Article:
The Way WE Work

Perspectives on ideas and stories that impact the workplace. Posts will include a spiritual dynamic. Authored by Chicago radio personality, Mark Elfstrand.

Not Quite an Original

Today is my 67th birthday. As the old saying goes, “If I knew I was going to live this long, I would have taken better care of myself.” Birthdays are good for you. It’s been proven that those who have the most live the longest.

I’d like to claim that I’m an “original.” But that’s a stretch. And you are not that original either. I’ll explain.

A few weeks ago, I spoke to a men’s group on the topic of influence. My preparation took me in a direction I did not expect. It led me on a journey to ask two questions: Who really am I? And…how did I become “Mark Elfstrand?”

The answers to those questions brought me to the broader realization of the many influences that have shaped my life. The person I am today has knowledge, an emotional and mental makeup, core values,  and beliefs that have relied greatly on the input of others. Some of those sources I chose. Others were chosen for me.

For example, I am the product of my two parents—Arthur and Alyce Elfstrand. Their families emigrated from Sweden and Norway. So I’m three fourths Swedish and one fourth Norwegian. I had no say in this DNA history. In fact, my design framework was from a greater source. King David understood this well. In Psalm 139, he wrote, “For you (God) created my inmost being; you knit me together in my mother’s womb.” Psalm 139:13 (NIV)

My parents contributed a LOT to who I would become. Their influence echoes today. I also have two sisters. They influenced my growing up years. As did extended family, teachers, playmates, and others with whom I came in contact.

But wait! There’s more. I was influenced unsuspectingly by the many sources of media I consumed. All those top 40 songs on the radio made an impact on me. Television shows, too. Plus the plethora of reading material and pictures I consumed.

Without being fully aware, my internal guidance on morality and values took shape. And this brings me to my first enlightened reality. Who I am today is really a composite of a huge number of influences.

My opening seminar presentation on influence began with the premise that each of us is really a composite. As Merriam Webster would define the word, “made up of distinct parts or elements.” That’s a reality to grapple with in those two questions as to who I am and how I became “me.”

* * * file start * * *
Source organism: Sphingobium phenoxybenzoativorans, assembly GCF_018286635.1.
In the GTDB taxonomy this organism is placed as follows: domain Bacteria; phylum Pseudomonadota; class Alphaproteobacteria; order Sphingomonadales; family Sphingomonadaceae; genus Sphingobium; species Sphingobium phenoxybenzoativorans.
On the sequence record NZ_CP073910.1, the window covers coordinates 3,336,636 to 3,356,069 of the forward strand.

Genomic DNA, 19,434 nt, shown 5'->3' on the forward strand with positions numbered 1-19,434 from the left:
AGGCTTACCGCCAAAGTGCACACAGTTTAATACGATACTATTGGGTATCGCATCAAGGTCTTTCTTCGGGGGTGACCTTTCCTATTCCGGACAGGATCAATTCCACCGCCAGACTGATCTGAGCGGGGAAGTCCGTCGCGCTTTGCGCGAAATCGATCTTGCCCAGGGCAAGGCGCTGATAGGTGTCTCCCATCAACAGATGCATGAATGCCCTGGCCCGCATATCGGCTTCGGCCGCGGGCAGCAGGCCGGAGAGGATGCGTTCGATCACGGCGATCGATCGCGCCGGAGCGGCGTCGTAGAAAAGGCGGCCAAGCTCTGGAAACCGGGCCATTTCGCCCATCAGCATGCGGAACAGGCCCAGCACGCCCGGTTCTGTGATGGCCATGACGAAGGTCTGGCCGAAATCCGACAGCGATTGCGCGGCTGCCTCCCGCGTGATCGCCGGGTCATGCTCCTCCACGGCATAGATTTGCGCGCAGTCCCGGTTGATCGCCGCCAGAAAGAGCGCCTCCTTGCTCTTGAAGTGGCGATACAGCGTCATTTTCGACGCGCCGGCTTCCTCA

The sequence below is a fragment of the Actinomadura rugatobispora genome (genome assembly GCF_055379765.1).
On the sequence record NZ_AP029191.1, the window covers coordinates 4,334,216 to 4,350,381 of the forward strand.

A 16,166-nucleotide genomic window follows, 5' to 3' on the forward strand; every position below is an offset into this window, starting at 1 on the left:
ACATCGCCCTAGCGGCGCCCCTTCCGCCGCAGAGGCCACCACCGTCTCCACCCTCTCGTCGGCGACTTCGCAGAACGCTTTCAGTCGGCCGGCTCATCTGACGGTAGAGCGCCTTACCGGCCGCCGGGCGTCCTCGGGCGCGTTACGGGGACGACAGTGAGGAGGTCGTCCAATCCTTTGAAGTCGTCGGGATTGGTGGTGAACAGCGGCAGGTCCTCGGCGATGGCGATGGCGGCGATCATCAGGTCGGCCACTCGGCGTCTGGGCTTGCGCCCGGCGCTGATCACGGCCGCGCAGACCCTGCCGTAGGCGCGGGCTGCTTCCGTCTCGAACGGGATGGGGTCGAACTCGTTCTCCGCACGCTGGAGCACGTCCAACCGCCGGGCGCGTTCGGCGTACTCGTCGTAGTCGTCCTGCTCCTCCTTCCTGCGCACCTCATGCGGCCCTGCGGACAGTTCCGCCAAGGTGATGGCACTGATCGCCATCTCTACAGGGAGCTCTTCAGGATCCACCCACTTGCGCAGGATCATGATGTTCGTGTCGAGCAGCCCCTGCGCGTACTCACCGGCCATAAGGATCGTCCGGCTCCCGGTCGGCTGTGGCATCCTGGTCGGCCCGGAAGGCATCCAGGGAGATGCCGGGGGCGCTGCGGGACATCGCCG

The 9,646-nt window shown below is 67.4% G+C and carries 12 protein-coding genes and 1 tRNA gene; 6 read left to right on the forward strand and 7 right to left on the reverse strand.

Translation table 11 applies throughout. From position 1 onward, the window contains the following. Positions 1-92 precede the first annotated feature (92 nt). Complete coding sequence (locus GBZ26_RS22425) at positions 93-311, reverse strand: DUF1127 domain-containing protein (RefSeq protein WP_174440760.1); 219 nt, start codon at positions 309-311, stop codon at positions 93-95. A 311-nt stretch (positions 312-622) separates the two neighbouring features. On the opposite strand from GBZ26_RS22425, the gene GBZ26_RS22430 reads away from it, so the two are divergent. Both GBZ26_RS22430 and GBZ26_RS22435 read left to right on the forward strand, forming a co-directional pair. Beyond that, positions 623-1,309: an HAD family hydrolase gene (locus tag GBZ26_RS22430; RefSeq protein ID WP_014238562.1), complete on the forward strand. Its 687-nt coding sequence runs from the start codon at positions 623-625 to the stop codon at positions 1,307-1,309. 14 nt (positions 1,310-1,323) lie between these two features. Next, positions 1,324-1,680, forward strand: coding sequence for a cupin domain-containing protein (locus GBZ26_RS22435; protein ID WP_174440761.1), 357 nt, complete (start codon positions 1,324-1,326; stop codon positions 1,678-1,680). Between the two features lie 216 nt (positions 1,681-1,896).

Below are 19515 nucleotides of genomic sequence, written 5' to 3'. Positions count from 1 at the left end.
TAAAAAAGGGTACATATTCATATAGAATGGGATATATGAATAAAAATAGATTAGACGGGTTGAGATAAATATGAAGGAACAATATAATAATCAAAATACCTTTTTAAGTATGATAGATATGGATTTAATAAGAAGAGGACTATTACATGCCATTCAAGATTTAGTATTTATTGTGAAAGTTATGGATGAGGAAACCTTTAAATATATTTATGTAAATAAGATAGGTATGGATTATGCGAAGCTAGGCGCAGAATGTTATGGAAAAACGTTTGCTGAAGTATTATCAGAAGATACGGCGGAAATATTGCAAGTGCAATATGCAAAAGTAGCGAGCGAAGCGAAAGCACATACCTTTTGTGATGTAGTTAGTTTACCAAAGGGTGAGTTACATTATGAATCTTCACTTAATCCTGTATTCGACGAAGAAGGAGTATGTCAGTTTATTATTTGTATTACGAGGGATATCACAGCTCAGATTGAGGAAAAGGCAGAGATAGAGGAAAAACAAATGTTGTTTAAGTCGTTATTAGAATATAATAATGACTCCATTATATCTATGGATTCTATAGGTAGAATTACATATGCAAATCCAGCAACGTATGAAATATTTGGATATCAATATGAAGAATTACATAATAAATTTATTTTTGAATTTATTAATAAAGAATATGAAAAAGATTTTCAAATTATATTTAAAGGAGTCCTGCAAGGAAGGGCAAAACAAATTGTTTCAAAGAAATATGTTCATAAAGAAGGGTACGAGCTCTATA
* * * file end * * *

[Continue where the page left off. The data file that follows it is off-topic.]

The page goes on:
The followup premise is also important. Many of those influences in our lives we do not choose. Their input may be based on truth. Or not. They may have hurt us and left us as damaged goods. Or they may be the ticket of hope to drive us forward to a bright future.

Somewhere along the way, you and I have picked up ideas about right and wrong. Hopefully, we’ve been guided to healthy moral choices. We call that character development. My beliefs about morality were and are shaped by 66 books we call the Bible. I can thank my parents and many others for introducing me to the Scriptures.

A few select people were highly influential in my career and spiritual growth. My radio mentor would be Chuck Gratner. Spiritual mentor: Glenn Murray. A few teachers gave significant inspiration as well.

Just as I am not an “original” in the purest sense, I am also not my own. This is a shocking truth for some, although it is a spiritual reality. An abbreviated reading of 1 Corinthians 6:19-20 (NIV) reveals, “You are not your own; you were bought at a price.” Study the larger passage for a deeper understanding.

I will be devoting a few more blogs to this subject of influence. My hope is to give you insight and awareness of how to be a more influential person in life. Others in your world will be grateful for your wisdom even if they don’t always thank you.

Now, back to the birthday cake.

That’s The Way WE Work. Click on the link to the right to connect via Facebook.

Let’s Talk with Mark Elfstrand can be heard weekdays from 4-6 PM Central. To listen outside the Chicago area, tune to www.1160hope.com for live streaming or podcasts, or download the AM1160 app.